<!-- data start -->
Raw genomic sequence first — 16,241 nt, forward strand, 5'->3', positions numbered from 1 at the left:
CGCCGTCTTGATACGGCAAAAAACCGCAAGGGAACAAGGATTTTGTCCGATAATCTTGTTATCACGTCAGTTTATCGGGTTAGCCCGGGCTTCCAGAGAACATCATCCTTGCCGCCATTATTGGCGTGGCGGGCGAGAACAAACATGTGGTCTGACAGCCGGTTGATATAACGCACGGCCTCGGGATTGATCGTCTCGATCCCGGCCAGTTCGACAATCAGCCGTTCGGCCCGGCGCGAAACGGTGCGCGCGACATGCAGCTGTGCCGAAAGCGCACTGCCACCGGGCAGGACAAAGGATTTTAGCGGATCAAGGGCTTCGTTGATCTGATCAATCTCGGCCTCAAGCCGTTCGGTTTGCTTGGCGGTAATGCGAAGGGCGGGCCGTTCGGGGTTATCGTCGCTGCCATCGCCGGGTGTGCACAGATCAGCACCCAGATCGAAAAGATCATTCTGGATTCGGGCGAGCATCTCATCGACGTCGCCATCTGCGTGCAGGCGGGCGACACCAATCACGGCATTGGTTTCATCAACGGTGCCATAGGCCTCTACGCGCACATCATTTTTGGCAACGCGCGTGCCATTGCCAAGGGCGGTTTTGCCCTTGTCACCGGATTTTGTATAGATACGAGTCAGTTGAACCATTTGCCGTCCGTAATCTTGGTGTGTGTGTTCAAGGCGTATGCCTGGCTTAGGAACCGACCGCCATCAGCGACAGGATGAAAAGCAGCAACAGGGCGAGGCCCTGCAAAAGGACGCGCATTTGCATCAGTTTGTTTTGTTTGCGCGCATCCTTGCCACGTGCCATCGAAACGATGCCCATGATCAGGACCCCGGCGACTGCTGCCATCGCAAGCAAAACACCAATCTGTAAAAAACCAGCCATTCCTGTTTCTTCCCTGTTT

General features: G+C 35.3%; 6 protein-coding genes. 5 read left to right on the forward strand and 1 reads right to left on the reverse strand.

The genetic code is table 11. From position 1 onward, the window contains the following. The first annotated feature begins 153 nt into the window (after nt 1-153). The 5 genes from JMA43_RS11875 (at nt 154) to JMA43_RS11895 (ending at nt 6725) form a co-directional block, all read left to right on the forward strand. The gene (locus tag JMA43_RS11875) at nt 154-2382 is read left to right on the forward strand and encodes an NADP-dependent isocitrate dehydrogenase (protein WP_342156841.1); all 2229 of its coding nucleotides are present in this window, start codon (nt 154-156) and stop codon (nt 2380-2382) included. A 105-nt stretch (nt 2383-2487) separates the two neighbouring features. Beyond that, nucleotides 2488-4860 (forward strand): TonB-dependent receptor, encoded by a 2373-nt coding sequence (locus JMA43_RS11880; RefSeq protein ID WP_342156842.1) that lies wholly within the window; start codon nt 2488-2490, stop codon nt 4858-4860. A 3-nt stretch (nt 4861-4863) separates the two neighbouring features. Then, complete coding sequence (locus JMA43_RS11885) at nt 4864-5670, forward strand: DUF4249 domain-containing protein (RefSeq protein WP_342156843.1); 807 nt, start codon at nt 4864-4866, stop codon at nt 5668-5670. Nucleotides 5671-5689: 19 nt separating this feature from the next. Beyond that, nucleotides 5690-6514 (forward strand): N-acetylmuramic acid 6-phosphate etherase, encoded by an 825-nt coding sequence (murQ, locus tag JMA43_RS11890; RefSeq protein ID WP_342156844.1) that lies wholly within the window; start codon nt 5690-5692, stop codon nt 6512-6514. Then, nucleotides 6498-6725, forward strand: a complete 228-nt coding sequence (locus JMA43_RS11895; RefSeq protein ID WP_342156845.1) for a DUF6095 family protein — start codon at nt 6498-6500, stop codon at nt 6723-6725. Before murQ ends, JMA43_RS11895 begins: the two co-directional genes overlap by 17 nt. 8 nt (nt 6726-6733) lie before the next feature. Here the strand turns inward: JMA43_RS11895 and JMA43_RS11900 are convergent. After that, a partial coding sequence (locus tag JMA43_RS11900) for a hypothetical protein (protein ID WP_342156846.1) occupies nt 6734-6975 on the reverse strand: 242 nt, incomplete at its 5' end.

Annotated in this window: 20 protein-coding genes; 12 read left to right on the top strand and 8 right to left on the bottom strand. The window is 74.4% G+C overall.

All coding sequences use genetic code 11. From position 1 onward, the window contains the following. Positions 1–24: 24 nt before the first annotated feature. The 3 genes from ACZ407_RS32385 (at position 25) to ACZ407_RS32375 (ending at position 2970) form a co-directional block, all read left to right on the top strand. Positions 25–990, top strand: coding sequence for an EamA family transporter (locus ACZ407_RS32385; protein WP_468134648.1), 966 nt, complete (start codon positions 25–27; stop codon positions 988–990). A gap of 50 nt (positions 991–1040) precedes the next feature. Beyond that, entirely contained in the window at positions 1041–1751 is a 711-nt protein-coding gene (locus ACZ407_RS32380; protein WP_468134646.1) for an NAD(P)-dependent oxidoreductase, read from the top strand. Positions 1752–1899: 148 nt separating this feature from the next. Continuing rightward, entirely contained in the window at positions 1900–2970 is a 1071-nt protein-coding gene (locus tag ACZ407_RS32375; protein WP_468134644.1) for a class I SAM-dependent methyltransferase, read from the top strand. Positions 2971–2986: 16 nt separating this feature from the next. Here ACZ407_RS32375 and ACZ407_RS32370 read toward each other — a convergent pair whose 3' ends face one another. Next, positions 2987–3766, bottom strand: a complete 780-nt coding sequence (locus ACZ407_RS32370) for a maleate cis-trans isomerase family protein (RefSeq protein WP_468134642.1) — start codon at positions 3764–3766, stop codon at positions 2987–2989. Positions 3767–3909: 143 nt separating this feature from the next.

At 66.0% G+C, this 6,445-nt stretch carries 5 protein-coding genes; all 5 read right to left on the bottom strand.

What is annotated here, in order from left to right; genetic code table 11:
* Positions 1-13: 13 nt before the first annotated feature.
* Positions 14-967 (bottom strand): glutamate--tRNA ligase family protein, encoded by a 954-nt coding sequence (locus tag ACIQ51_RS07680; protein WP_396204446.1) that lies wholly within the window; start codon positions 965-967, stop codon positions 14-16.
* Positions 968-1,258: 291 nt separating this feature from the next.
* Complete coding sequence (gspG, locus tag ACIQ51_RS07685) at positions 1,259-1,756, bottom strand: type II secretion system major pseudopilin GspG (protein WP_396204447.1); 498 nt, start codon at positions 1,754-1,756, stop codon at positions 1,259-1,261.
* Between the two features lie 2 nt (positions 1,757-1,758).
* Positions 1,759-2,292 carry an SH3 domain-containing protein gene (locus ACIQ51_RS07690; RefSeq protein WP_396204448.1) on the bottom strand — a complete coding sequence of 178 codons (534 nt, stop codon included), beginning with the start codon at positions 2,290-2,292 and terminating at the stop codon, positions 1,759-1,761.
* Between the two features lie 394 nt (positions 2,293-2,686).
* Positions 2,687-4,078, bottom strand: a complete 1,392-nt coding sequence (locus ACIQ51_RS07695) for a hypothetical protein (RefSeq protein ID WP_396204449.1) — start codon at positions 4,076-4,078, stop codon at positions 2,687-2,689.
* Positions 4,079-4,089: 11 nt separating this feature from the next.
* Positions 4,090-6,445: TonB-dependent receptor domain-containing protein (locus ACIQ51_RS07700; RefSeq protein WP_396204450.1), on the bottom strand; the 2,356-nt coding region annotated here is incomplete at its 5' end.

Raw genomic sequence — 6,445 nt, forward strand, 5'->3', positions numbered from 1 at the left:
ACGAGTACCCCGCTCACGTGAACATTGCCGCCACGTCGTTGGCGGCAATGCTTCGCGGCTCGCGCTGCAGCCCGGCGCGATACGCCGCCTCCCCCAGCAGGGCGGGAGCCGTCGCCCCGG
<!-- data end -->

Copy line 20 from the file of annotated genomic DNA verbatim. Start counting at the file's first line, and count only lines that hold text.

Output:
ACGAGTACCCCGCTCACGTGAACATTGCCGCCACGTCGTTGGCGGCAATGCTTCGCGGCTCGCGCTGCAGCCCGGCGCGATACGCCGCCTCCCCCAGCAGGGCGGGAGCCGTCGCCCCGG